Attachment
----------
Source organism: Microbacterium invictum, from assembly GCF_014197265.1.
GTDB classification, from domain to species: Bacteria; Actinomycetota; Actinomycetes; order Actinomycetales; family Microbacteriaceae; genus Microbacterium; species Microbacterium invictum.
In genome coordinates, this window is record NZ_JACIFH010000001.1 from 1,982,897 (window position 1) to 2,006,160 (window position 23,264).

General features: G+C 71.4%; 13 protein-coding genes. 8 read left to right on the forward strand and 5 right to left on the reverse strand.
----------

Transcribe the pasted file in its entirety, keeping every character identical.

Source organism: Microbacterium invictum, from assembly GCF_014197265.1.
GTDB classification, from domain to species: Bacteria; Actinomycetota; Actinomycetes; order Actinomycetales; family Microbacteriaceae; genus Microbacterium; species Microbacterium invictum.
In genome coordinates, this window is record NZ_JACIFH010000001.1 from 1,982,897 (window position 1) to 2,006,160 (window position 23,264).

General features: G+C 71.4%; 13 protein-coding genes. 8 read left to right on the forward strand and 5 right to left on the reverse strand.